Chamomile tea also has anti-inflammatory properties and is a natural antacid, which combats the effects of stomach acid. A cup of chamomile tea can also soothe your sore throat and stomach ulcers.
LEARN MORE: Chamomile Tea For Acid Reflux? Is There Any Better?
3. Holy Basil Tea
Also called tulsi tea, holy basil tea reduces stomach acid production, increases mucus secretion, and improves the longevity of mucus cells which creates a barrier to protect your stomach lining from stomach acidity.
Holy basil also has anti-inflammatory, anti-fungal, antibacterial, and antiviral properties. This tea also helps reduce stress which can worsen GERD symptoms.
4. Fennel Tea
Fennel tea is made by crushing fennel seeds. It contains antibacterial properties that eliminate bacteria that give you gas. It also has anti-inflammatory properties that can help soothe your digestive system (7).
5. Slippery Elm Tea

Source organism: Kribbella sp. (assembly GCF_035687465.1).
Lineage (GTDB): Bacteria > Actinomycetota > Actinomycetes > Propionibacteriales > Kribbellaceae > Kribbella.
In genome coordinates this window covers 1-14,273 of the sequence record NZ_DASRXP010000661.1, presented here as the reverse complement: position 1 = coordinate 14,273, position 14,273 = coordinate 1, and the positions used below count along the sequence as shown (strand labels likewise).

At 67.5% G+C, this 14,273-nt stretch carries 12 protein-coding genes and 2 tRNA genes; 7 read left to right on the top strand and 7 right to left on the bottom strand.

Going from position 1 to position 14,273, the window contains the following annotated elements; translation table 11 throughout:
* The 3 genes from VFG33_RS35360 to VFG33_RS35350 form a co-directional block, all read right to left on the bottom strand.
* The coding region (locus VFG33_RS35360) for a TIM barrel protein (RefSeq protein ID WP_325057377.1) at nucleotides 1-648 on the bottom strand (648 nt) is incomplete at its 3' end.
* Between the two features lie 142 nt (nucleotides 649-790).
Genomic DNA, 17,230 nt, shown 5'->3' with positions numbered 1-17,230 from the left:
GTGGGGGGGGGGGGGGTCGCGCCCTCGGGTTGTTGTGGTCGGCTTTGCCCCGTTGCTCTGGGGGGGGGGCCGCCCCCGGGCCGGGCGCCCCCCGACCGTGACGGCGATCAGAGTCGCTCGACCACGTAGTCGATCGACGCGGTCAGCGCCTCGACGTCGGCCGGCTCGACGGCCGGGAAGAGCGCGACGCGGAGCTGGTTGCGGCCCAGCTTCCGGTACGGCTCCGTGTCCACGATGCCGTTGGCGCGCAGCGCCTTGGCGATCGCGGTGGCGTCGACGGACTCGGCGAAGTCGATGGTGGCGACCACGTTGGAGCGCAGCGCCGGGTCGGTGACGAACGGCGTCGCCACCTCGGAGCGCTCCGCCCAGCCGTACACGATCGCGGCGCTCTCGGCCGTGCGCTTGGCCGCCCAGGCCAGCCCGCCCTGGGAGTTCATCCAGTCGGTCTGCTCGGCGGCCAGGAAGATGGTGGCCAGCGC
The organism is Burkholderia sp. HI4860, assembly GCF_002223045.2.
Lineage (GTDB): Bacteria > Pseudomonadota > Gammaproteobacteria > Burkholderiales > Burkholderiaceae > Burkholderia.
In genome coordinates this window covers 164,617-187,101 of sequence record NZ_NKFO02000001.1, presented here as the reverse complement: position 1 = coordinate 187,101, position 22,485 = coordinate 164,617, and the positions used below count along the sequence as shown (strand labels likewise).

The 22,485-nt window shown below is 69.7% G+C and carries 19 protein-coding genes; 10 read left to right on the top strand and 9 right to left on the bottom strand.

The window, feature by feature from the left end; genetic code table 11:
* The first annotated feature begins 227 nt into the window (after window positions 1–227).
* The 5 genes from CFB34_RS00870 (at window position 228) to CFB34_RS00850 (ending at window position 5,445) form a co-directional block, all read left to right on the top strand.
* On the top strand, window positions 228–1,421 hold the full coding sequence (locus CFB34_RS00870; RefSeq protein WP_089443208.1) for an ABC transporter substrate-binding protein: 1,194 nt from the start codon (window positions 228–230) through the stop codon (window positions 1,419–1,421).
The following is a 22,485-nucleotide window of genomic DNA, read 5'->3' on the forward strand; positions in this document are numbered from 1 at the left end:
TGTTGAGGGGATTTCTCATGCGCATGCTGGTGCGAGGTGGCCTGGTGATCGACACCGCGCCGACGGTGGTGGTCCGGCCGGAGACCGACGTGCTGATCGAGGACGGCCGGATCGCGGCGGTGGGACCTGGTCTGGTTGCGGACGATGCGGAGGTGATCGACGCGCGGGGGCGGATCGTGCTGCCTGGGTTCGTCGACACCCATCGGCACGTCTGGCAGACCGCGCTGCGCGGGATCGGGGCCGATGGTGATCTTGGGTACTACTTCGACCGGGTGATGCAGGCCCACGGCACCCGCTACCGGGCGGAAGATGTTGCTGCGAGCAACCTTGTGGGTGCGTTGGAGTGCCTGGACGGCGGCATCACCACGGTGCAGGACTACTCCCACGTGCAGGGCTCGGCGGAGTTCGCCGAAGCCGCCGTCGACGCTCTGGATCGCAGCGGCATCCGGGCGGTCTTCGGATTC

Slippery Elm tea creates a barrier to protect your stomach lining from stomach acid. This herbal tea is arguably the best option if you also suffer from stomach ulcers. You can drink as many cups of slippery elm tea as you like throughout the day.
6. Lemon Tea
While lemon is acidic, small amounts of lemon turn alkaline in your stomach, countering the effects of stomach acid and neutralizing acidity. To make a cup of lemon tea, add one tablespoon of lemon juice to a cup of warm or hot water.
LEARN MORE: Lemon Tea For Acid Reflux (How To Get Best Results)
What drinks are bad for acid reflux?
Too Much Caffeine
Drinks with high caffeine content increase stomach acid and loosen your lower esophageal sphincter, allowing acid reflux to occur. Coffee consumption often triggers heartburn symptoms.
If you’re a tea drinker, you’ll be pleased to know black tea has about half the caffeine as coffee, and if you have mild acid reflux symptoms, your stomach might tolerate a cup most days.